Chase: I haven't seen any changes in specific individuals based on the Iraqi crisis.
TSS: Does it matter to you how the Slovak government is responding to requests made by the Bush administration?
Myers: I'm personally glad that they are cooperating. I understand well both sides. If it's your own sons going, it's frightening. That's why I think it's essential that this should be seen as an alliance, not just a bunch of people helping the US.
Phillips: Yes. The "new Europe" is one that has learned from its terribly bloody past that war is not the answer to political disagreements. If Slovakia wishes to be an integral part of a future "united" Europe, it should take a cue from the French, Germans, and others who have vehemently opposed the actions and rhetoric of the Bush administration.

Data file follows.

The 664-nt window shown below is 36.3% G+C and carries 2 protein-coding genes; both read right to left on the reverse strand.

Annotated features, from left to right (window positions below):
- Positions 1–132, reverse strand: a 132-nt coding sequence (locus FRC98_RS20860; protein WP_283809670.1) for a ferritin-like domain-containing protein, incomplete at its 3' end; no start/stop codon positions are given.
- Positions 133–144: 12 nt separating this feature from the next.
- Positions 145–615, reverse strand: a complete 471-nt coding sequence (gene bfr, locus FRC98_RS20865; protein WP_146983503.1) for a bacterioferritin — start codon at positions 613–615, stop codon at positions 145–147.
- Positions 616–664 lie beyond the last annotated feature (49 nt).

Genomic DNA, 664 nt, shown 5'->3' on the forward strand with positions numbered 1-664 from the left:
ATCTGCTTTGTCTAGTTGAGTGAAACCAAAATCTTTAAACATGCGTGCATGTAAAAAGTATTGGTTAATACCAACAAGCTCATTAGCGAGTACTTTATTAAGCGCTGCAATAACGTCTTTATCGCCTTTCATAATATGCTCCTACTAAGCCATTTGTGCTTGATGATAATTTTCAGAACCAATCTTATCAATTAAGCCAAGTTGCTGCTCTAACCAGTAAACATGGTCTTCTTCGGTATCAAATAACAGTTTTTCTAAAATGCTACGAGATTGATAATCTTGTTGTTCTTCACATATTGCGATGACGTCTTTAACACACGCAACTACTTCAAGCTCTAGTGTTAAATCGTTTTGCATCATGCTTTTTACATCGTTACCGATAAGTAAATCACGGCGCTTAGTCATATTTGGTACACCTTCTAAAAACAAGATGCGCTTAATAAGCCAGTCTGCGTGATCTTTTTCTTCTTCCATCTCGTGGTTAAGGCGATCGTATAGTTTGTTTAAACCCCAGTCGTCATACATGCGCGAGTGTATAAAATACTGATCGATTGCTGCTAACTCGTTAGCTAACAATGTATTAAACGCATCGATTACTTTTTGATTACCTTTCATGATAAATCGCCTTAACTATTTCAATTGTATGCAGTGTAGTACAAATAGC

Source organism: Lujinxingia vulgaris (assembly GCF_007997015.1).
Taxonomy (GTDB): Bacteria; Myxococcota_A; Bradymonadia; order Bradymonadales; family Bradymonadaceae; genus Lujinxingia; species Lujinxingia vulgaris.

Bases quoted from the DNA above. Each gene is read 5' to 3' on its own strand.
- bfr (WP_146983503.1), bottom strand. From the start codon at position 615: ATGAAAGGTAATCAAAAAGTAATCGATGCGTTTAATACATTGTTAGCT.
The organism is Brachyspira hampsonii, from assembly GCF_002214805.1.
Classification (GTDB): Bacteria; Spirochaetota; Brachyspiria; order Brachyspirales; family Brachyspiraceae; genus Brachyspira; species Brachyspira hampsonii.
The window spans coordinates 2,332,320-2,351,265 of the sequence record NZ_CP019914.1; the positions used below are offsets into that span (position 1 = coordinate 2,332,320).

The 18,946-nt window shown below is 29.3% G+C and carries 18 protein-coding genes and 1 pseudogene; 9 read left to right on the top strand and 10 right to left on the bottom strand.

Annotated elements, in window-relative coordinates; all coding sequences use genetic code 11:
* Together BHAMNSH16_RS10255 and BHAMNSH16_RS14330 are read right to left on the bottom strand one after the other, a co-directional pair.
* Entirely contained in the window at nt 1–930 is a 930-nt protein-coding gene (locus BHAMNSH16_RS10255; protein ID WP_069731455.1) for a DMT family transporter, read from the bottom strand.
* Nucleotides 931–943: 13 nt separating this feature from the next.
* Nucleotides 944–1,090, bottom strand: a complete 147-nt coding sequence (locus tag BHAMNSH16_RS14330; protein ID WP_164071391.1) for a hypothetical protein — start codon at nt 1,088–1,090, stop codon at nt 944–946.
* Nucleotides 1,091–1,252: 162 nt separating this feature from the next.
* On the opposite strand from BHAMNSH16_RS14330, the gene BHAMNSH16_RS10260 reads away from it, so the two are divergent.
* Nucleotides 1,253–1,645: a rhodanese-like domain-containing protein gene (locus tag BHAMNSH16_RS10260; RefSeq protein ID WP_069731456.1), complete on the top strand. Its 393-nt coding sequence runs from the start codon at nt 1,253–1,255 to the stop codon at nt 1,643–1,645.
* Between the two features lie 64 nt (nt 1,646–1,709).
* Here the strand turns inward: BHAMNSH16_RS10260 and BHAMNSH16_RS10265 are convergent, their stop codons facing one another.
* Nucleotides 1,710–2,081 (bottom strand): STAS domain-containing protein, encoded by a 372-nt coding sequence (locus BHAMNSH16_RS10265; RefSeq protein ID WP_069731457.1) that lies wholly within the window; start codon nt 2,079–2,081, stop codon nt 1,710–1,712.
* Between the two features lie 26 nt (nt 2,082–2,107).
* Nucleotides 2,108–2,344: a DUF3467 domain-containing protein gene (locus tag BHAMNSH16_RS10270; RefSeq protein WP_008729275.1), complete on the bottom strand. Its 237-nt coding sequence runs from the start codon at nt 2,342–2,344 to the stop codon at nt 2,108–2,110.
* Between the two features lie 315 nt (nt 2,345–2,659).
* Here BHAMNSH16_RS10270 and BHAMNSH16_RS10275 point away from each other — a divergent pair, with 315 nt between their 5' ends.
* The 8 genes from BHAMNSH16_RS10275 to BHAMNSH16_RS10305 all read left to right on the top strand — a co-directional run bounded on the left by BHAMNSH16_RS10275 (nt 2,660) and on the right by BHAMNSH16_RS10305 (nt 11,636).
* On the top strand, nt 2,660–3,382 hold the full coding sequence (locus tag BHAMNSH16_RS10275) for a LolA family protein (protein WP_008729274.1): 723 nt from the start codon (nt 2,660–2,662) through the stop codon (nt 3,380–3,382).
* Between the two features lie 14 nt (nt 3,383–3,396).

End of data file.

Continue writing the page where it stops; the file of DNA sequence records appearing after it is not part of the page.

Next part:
Silverberg: It does. In a way, I'm proud to see that the Slovak government, and in particular the prime minister, has stood up to openly side with the Americans ... it can be seen as the correct move for Slovakia and I think it's relatively courageous of Dzurinda.
Chase: I think about it, but it doesn't have an effect on my daily life. I understand why Slovakia is providing support, but I wish it was not.
TSS: Would you rather be in the US at the moment?
Myers: Deep down I think I feel more secure being in Slovakia at the moment. Although I hope I wouldn't feel afraid being in the US. I do think in general Slovakia is quieter, removed from the potential disturbances that you might get elsewhere.